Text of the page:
No one really invented pop art, as all the ingredients were there already: brightly coloured advertisements, consumer goods, pulp fiction. But when Roy Lichtenstein started to copy images of Donald Duck and Mickey Mouse from a kid’s book on to canvas, he not only chanced upon a style that would define much of the art of 1960s America, but he became inextricably linked with his own non-invention.
The way Lichtenstein squeegeed paint through a hole-punched screen – tiny red dots for skin tones and blue for sea or sky – meant that he’d removed the touch of the artist a good two years before Andy Warhol’s typically insouciant statement of 1963: ‘Paintings are too hard. I’d like to be a machine, wouldn't you?’ Although Lichtenstein also dabbled in repetition early on – in household images of a hand buttering toast or trying on a wedding ring – his real breakthrough came in his enlargements of cartoon-strip frames from adventure or romance comic books, and it’s a pleasure to encounter so many of them together in this retrospective.
A machine-gun-wielding hero in ‘Bratatat!’ (1962) might be conversing with the lovelorn blonde in ‘Oh Jeff… I love You, Too…’ (1964). The reference to Lichtenstein’s own, yet-to-be-realised success, in ‘Masterpiece’ (1962) is also superbly witty and yet eerily prescient of the struggle it would cause for his later career.
Because, while it doesn’t end there in a room of explosions and wistful looks – indeed Lichtenstein outlived almost every one of his pop art peers (he died in 1997) – you could happily leave this exhibition at 1965, having seen most of his best work. Of course, it’s a shame to think that an audience will only be interested in the most obvious poster or postcard image of an artist (which is this case is the Tate’s perennial favourite, ‘Whaam!’ of 1963), especially as Lichtenstein produced some knockout landscapes and interiors after the comic-book phase.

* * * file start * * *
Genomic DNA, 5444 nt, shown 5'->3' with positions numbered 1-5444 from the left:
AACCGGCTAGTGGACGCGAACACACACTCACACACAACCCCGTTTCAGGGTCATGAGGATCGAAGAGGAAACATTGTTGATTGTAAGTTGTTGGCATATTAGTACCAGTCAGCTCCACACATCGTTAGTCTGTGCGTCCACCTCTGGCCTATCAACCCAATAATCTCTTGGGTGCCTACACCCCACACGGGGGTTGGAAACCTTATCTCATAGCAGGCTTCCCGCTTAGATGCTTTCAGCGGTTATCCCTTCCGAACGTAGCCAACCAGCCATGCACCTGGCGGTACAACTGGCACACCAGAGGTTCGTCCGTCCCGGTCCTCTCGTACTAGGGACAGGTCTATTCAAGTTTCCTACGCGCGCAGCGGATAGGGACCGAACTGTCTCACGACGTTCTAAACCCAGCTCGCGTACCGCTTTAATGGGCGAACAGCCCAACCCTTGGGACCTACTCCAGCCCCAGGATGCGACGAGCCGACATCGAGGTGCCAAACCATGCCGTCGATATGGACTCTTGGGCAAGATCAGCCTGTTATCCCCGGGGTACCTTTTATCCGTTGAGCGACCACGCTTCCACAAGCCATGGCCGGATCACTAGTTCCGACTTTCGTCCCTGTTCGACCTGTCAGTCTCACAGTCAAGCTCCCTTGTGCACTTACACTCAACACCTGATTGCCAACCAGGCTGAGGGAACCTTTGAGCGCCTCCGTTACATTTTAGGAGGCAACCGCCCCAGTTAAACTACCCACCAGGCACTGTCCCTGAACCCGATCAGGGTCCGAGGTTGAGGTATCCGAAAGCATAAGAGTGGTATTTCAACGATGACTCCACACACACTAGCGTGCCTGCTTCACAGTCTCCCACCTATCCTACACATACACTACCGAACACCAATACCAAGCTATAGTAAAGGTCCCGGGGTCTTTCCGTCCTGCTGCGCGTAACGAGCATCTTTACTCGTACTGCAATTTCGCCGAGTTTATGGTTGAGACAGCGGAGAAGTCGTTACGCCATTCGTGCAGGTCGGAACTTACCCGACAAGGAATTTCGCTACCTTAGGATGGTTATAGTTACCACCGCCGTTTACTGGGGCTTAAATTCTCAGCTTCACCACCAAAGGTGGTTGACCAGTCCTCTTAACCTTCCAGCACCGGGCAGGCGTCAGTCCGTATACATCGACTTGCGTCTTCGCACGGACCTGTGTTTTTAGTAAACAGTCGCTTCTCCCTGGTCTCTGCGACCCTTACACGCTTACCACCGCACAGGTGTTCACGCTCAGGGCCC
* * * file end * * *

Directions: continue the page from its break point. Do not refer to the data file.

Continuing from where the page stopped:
The problem is there’s almost no progression in the next 30 years. Lichtenstein rummaged around through art history and produced homages to Picasso and Pollock in his dotty style, then trying out abstraction and even some very pallid Chinese mountain scenes. But he never left his trusty printing pattern behind. ‘I want my painting to look as if it has been programmed,’ Lichtenstein said in 1967. He not only hid the record of his hand, but he lost himself in the process.
The proof of this is in the magnificent room of blank ‘Mirror’ paintings, halfway through. Each oval shape has a glint of glassy reflection but nothing beyond. Lichtenstein’s only self-portrait places one of these empty pools of light where his face should be, giving us the impression that he was happy to play the invisible man of the American art scene.
Only in a small anteroom near the end do we see him trying to blot out his signature style with huge strokes of paint, perhaps trying and failing to exorcise the spot technique once and for all. He was a more serious artist than Warhol, for sure, but perhaps he should have shed his ever-youthful good looks for a bit more soul-searching and maybe pulled those old comics out of the loft every once in a while.